Processes, strategies, evidentiary standards, or other factors used in applying the non-quantitative treatment limitations to MH/SUD benefits to MH/SUD in a classification are comparable to and applied no more stringently than what is applied to medical/surgical benefits except to the extent that recognized clinically appropriate standards of care may permit a difference.

  • Determining:
    • Whether or not network admission requirements are more stringent for Behavioral health providers than they are for primary care
    • Determining whether or not a fail-first policy (at a lower level of care) is in place
    • Identifying whether or not the plan uses discriminatory methods for establishing rates of reimbursement
    • Determining whether or not medical necessity guidelines are applied more stringently
    • Gaining access to standards and justification used when UM staff reach an adverse determination
parity equity1
Parity & Equity
  • Applies to both large fully insured and large self-insured plans.
  • In addition, it applies to Medicaid managed care plans and to Children’s Health Insurance Program (CHIP) plans.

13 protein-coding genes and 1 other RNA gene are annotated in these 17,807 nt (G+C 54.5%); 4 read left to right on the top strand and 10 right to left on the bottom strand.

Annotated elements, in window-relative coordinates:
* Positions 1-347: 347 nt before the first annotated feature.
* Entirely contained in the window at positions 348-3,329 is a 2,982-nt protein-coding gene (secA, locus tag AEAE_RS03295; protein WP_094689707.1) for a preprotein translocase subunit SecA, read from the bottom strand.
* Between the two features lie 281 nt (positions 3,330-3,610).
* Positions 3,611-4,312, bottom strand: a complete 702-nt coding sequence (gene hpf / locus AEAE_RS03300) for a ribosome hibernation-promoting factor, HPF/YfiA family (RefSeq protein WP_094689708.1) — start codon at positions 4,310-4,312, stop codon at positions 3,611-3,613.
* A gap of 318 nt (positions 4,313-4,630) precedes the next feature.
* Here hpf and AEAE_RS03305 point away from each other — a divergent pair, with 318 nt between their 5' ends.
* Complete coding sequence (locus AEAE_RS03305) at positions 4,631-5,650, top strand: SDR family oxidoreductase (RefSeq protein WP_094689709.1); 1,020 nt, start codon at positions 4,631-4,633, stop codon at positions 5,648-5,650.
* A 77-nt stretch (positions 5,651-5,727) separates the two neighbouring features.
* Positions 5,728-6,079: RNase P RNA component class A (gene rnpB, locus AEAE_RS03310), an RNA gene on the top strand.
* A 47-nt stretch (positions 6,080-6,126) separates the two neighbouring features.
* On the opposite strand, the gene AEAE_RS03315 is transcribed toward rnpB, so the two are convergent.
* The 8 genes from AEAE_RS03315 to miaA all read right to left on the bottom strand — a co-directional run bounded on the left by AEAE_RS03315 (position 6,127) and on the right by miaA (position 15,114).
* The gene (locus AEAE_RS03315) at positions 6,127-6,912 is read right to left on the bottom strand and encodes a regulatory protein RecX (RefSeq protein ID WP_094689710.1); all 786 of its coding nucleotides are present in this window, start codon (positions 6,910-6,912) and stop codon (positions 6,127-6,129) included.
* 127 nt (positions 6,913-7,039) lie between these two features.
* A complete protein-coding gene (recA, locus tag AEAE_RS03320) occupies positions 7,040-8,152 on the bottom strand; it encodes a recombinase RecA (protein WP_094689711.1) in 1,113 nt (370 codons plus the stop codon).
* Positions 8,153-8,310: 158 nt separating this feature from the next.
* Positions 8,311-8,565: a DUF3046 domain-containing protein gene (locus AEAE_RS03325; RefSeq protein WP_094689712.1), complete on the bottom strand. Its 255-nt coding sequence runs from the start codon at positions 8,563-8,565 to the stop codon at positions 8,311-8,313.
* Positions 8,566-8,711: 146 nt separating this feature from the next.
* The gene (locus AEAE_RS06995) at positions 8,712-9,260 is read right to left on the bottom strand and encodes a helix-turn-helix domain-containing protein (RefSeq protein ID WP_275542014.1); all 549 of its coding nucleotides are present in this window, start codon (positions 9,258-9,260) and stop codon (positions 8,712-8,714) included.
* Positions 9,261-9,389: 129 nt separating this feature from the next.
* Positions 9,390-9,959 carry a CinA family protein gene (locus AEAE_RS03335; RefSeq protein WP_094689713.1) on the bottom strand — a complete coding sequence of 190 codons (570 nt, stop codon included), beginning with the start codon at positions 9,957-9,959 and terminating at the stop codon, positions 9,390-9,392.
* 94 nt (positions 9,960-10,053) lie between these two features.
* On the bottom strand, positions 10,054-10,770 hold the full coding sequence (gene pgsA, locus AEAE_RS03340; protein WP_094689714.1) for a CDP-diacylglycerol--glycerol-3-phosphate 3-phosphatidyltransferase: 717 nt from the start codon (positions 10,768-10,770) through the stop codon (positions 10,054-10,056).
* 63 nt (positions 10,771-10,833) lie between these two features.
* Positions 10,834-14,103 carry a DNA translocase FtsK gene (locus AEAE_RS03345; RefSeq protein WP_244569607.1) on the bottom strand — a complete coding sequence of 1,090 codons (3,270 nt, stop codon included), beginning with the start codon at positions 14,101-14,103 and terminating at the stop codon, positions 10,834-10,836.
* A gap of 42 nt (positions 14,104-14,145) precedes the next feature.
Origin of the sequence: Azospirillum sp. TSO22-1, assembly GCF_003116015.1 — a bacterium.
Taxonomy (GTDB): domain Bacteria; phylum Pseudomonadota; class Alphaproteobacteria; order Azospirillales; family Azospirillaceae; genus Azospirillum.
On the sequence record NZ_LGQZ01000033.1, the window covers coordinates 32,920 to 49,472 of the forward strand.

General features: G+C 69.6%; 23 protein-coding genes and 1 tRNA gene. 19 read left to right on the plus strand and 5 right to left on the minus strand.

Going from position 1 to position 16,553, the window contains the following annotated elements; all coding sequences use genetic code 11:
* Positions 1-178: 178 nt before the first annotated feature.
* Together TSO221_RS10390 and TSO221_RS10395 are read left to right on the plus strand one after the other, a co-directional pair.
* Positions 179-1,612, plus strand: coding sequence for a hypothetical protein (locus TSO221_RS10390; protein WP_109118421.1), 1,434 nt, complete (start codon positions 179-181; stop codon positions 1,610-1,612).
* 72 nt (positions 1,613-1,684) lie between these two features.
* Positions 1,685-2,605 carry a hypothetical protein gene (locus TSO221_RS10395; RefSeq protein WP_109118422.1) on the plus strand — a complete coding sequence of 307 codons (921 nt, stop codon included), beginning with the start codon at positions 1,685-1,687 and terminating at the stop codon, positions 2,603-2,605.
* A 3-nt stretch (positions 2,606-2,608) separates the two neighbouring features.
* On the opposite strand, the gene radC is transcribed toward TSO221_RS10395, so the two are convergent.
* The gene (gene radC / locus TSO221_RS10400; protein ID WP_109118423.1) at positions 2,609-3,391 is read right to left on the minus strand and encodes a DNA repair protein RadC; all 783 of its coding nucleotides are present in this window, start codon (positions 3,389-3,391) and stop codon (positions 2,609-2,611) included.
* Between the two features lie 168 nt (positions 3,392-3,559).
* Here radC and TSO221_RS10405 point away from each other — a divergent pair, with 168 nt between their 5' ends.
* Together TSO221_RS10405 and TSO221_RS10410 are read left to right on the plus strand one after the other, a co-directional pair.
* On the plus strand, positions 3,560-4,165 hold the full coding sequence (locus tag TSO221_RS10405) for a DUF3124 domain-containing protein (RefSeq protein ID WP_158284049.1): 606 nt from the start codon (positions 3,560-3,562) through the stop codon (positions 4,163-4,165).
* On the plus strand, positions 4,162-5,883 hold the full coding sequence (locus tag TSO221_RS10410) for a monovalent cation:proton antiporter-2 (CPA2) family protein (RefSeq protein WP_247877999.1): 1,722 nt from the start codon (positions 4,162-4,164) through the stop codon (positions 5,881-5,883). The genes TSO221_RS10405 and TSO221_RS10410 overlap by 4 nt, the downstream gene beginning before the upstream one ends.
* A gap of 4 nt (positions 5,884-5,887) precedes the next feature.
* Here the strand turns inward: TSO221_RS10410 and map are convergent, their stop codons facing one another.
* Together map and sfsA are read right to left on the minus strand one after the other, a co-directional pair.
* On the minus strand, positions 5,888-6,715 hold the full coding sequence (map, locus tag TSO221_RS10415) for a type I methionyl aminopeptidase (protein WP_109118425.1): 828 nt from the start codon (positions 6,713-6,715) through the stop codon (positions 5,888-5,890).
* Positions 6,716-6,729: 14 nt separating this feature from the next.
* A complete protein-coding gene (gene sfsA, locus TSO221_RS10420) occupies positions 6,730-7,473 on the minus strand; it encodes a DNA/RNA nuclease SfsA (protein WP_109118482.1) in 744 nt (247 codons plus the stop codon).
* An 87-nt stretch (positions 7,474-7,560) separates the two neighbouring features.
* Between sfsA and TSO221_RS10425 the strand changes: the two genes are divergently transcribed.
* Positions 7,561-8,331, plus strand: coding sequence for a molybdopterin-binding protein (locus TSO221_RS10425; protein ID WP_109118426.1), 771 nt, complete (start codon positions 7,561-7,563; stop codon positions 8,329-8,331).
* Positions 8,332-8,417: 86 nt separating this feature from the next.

• The ACA builds on federal parity law by expanding its applicability to a number of additional plan types.
  • Coverage:
    • CHIP?
    • Large fully-insured?
    • Large self-insured?
    • Large self-insured though exempt by virtue of being a non-federal public employee plan?
    • Small group?
    • Individual policy?
    • Medicaid traditional fee-for-service?
    • Medicare?
illinois parity law
Illinois Parity Law
  • ASAM
    • The new law requires medical necessity determinations to be made in accordance with appropriate patient placement criteria established by the American Society of Addiction Medicine (ASAM).
  • DHS Providers
    • The Illinois law specifically identifies, by name, community-based providers, licensed or certified through the Illinois Department of Human Services in accordance with the Illinois Alcoholism and other Drug Abuse and Dependency Act.
illinois parity law1
Illinois Parity Law
  • Residential/Sub-Acute Inpatient - Additionally, in a significant victory for Illinoisans and their providers, the law identifies residential/sub-acute inpatient treatment services under the definition of inpatient treatment, requiring parity in coverage.
affordable care act aca and parity
Affordable Care Act (ACA) and Parity
  • Specifically, the ACA includes provisions that require (1) compliance with federal parity law by certain plans and (2) the coverage of mental health and substance use disorder services by certain plans.